Talia Karasov, PostDoc
Hometown: Madison, Wisconsin, USA
What are you working on?
Microbes are all around us, evolving rapidly to colonize new environments. I study how microbes evolve to colonize a host, either to become a pathogen, a beneficial microbe or simply an innocuous resident. By sequencing and studying the genomes of microbes, I identify the genetic changes that make a microbe either a serious disease agent or a benign colonizer. I am particularly interested in understanding how microbes evolve to colonize different plants, organisms whose immune systems evolve rapidly. I collect microbes from plant populations, sequence their genomes, and test how genetic changes affect the ability of a microbe to infect plants and survive in other environments. Ultimately, I aim to use sequence data to predict when a microbe is a pathogen, and the genetic changes that make the microbe a pathogen.
Why is it interesting?
Microbes play a large part in the functioning of our world, whether in human health, in ecosystem stability, or in food production. But only in the last 15-20 years have we begun to appreciate the influence microbes have on our daily life. For example, a human body contains as many bacterial cells as human cells (if not more). These bacteria help us to digest our food, to protect against pathogens, while some can become pathogens. How these microbes evolve to fill these different roles is an open question whose answers are ripe for the picking.
Why did you decide to become a scientist/researcher?
As a researcher, I get to spend my time pursuing questions that fascinate me, and I have the freedom to follow my curiosities. Really, there are so many aspects of life as a scientist that are great for me. Surrounded by a research community and others who are similarly intrigued by the oddities of our world, I am constantly learning and learning broadly, whether about computer science, or microbiology or statistics or biochemistry. Importantly, my research findings could have the potential to improve the lives of others, human and non-human. These different facets of life as a scientist make the endeavor very fulfilling for me.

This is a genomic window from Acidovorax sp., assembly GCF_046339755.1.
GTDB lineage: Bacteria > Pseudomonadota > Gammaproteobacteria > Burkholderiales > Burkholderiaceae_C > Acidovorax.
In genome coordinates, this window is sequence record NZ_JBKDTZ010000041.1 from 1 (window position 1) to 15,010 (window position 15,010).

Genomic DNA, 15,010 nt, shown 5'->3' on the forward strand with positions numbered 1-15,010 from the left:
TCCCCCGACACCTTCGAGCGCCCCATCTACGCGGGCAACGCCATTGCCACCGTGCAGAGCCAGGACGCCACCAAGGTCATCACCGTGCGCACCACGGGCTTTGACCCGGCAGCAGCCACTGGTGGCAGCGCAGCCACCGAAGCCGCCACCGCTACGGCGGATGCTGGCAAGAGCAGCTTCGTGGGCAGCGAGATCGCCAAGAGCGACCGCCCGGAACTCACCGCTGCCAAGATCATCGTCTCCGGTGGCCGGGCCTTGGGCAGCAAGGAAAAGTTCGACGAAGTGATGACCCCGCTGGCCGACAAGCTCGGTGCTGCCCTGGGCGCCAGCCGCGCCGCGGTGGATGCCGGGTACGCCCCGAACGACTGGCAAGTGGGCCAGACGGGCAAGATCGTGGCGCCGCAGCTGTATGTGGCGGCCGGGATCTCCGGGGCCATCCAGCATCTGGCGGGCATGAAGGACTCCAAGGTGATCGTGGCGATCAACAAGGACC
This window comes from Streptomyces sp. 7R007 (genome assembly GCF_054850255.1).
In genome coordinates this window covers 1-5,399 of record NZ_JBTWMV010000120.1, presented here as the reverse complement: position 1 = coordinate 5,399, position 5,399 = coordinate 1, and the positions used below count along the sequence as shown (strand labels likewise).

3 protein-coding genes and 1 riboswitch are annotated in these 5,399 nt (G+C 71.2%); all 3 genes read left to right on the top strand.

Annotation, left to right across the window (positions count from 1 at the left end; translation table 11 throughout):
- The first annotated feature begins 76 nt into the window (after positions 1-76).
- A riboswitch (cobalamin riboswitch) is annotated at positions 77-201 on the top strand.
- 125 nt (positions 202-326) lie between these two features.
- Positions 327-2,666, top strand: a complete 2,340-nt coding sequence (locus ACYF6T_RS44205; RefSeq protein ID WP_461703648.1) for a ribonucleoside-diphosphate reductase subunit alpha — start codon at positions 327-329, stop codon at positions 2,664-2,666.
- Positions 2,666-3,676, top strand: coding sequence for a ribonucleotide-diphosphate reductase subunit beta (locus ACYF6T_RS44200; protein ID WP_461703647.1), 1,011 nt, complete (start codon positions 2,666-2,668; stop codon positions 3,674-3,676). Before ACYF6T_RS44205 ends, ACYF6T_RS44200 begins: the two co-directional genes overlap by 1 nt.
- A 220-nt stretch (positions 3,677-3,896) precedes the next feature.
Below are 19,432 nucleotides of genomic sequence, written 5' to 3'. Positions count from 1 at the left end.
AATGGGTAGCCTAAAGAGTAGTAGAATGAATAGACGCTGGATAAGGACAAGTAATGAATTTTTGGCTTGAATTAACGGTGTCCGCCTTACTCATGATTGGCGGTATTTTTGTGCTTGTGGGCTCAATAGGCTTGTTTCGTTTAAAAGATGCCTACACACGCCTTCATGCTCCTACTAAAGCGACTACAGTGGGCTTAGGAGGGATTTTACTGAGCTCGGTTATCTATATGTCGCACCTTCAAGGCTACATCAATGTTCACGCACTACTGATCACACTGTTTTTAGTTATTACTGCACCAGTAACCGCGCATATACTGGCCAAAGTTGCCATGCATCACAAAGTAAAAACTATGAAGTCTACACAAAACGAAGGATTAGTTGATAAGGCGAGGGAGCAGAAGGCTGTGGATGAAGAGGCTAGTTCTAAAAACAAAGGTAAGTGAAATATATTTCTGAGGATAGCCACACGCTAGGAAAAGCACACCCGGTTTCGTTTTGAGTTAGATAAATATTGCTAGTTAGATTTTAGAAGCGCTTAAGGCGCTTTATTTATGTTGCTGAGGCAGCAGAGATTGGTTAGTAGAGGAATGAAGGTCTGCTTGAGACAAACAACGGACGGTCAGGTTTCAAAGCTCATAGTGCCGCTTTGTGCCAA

Your favourite thing outside of science?
A constant in my life since my youth was my love of the outdoors. Climbing and running are two of my favorite hobbies. I try to do both a few times a week. When I go on vacation, I aim for beautiful natural places good for hiking, climbing or snorkeling. My favorite sendentary past-time is definitely reading, whether novels or short stories or non-fiction. A trip in which hiking and reading are interspersed—it doesn’t get better.
If you could have a meaningful conversation with anyone in the world, alive or dead, who would you want to talk to?
Mark Twain. Of course there are too many impressive people in history to choose rationally, but I’ll choose one (of the many) who was a human apart, seemingly able to see beyond his time. His writings suggest to me that he was both brilliant and driven by a moral compass, capable of seeing the world and history from many perspectives. Also, he was jarringly funny. But then, I would also want to talk to Abraham Lincoln. These are both very American answers...
Updated 05/09/2016 11:46am